It was, of course, thanks to the passing of the Sex Discrimination Act in 1975 that Brew was able to take part in the race at all. She came close to finishing the event, too. She’d ridden well around the course but her ride lost its way on the fourth-to-last fence, refusing to jump. Even so, what Brew had done on the back of Barony Fort, and would do again five years later with Martinstown, paved the way for fellow female jockeys.
Next we have Venetia Williams, the woman who rode Marcolo in the 1988 Grand National. As with Penny Ffitch-Heyes and Gee Armytage, who also rode in the same race, she didn’t finish but did at least make history by being involved in the largest number of women to ride in the same National race. Born in 1960 and based in stables at Aramstone in Herefordshire, she is best known as being a trainer.
She was forced to retire from racing after breaking her neck in 1988, initially working as a trainer for Martin Pipe and John Edwards before getting her own licence in 1995. Whilst she might not have influenced the Grand National much as a jockey, she certainly has as a trainer. She oversaw Mon Mome’s win in 2009, making her just the second female trainer to have a winner after Jenny Pitman. It’s fair to say that she’s been a trailblazer in numerous ways.
It says a lot for Katie Walsh that she was known as a talented jockey in her own right and not just as the sister of Ruby Walsh. She’s also the daughter of Ted Walsh, the trainer and one-time amateur jockey, but is known to most as being the first female to finish in the places at a Grand National. She did so on the back of joint-favourite Seabass in 2012, going one step further in 2015 when she won the Irish Grand National with Thunder and Roses.
Having earned her stripes in Eventing, she began riding jump racing horses in 2003 and notched up her first winner in the same year. She won two races during the 2010 Cheltenham Festival to all but solidify her place in the history books as one of the best female jockeys ever. This was confirmed with the Grade 1 win in the Champion INH Flat Race at Punchestown in 2016 and then the Champion Bumper back at Prestbury Park in 2018. Walsh retired from riding in 2018.
For many years, Katie Walsh’s a rival for the title of ‘top female jockey’ was Nina Carberry, who actually married into the Walsh family when she wed Ted Walsh Junior in February of 2012. As with Katie Walsh, Nina Carberry escaped the shadow of a famous family thanks to her racing successes, being the daughter of jockey Tommy Carberry and sister to Paul Carberry. She won her first race at Cheltenham in 2005, becoming the first woman to do so for eighteen years.
Though she didn’t enjoy the Grand National successes of Walsh, failing to finish twice and finishing sixteenth, fifteenth, ninth and seventh in the other races, she nevertheless carved a solid reputation for herself in the industry. She won the Cross Country Handicap Hurdle at Cheltenham in 2007, proving that she’s had the mettle to take on the tougher races. She retired in 2018 after winning on the final day of the Punchestown Festival.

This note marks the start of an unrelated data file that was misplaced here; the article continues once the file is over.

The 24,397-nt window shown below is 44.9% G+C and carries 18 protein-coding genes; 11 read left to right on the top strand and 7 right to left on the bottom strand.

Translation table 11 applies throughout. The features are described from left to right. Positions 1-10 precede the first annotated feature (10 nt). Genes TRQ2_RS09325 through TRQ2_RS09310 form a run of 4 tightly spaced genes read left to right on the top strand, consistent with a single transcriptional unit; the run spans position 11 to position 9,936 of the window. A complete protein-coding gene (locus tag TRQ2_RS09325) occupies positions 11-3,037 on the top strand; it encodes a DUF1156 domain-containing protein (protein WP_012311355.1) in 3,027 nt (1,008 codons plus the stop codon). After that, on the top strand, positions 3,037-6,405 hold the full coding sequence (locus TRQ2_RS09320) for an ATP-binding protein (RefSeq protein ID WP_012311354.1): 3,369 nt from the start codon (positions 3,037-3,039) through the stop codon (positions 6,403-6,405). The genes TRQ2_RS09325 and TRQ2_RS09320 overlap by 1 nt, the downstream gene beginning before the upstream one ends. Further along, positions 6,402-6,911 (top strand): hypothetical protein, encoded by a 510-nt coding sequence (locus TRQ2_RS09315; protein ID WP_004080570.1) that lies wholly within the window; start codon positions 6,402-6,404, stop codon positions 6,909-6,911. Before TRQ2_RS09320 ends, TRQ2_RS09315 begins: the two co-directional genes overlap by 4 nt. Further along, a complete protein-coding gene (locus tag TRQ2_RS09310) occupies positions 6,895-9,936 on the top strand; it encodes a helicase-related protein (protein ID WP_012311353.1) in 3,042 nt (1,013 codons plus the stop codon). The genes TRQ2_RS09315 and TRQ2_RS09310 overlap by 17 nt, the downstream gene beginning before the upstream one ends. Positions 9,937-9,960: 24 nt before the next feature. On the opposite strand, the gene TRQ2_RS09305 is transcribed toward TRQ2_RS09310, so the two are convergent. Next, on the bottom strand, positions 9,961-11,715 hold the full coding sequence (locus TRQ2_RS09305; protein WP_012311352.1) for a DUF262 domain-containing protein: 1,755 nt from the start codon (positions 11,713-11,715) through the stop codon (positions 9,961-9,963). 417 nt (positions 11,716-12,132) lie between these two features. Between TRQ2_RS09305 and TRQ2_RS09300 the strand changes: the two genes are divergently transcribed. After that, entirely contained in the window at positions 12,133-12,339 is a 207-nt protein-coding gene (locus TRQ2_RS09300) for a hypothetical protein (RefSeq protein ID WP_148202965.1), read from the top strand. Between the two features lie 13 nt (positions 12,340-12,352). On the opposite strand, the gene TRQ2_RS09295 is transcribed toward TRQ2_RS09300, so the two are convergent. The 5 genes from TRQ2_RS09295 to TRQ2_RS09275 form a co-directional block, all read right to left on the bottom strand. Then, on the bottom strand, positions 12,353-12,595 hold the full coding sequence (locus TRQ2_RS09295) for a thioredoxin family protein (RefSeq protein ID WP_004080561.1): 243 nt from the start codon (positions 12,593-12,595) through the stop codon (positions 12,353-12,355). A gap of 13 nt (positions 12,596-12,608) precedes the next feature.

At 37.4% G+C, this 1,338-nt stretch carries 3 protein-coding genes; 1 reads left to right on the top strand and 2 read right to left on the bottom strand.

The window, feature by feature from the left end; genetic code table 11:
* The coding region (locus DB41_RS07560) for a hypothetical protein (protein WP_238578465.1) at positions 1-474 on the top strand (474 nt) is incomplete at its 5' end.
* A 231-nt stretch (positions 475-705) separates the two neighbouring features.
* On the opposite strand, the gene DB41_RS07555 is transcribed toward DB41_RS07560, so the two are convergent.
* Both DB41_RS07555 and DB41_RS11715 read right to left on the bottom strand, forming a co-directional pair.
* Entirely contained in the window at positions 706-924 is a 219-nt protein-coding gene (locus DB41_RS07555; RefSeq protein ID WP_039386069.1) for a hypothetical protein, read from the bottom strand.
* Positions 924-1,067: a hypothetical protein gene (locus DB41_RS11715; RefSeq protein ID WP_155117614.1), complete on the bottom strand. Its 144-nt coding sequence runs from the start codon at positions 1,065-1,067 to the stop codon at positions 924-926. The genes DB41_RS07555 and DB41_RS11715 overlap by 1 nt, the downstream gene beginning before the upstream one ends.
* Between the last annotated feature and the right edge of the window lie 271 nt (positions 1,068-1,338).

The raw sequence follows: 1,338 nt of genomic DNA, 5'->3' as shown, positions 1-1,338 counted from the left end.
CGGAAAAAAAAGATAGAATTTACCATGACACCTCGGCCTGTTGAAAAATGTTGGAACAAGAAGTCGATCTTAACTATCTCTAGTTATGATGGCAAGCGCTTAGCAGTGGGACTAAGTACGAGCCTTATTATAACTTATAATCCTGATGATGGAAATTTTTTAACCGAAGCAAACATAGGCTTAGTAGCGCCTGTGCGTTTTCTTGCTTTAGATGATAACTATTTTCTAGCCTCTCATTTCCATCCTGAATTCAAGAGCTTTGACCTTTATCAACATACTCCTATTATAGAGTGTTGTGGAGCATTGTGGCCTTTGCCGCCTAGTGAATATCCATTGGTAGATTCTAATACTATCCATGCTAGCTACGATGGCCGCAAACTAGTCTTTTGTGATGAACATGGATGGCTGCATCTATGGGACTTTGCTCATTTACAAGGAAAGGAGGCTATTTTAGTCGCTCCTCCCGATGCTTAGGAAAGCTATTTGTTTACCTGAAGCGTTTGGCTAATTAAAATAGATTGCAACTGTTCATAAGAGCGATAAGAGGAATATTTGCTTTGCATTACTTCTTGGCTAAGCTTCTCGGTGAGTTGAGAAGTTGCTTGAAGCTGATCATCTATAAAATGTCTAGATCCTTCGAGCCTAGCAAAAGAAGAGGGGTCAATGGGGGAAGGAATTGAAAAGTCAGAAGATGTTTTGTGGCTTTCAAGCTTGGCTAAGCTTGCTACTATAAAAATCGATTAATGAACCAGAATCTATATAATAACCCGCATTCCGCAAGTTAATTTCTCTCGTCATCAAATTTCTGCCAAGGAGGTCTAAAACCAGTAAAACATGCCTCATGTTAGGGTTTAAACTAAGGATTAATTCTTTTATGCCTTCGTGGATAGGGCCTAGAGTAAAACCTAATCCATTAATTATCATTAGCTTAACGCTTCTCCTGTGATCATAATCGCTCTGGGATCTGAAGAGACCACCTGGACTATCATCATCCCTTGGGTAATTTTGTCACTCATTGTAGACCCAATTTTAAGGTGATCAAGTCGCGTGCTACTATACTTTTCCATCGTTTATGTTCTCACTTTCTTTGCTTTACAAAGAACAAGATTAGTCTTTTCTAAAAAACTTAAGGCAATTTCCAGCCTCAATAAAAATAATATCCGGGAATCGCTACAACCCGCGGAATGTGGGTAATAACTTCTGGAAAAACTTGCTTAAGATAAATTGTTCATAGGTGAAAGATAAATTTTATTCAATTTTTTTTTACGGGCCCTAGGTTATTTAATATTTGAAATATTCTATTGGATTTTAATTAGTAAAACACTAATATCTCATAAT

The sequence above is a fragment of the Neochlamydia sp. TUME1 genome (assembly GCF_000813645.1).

The Frost family has the Grand National in its blood, given that Bryony’s father was Jimmy Frost, who won the race in 1989. Bryony Frost is the other jockey alongside Rachael Blackmore who is still competing, having only turned professional in 2017. That came after she won the Foxhunter Chase during the Cheltenham Festival that year, taking Pacha Du Polder over the line in first place.
Her best performance in the Grand National to date came in 2018 when she finished fifth on the back of Milansbar. Later that year she became only the fifth woman to rack up seventy-five wins under rules. She continued making history in 2019 when she became the first woman to win a Grade 1 race at the Cheltenham that featured obstacles, taking Frodon to the winning post in the Ryanair Chase, winning the British Conditional Jockeys title to boot.
And so on to the only female jockey to have won this great race, Racheal Blackmore. She is currently one of just two female jockeys in the table above still competing (alongside Bryony Frost), meaning that even though she already has a Grand National win, there could yet be more to come. Her first winner as a jockey came in 2011 when she was still an amateur, not turning professional for more than four years. She did win as a pro virtually straight away, thought she had to wait until 2019 for both her first Cheltenham Festival winner and her first win in a Grade 1 race.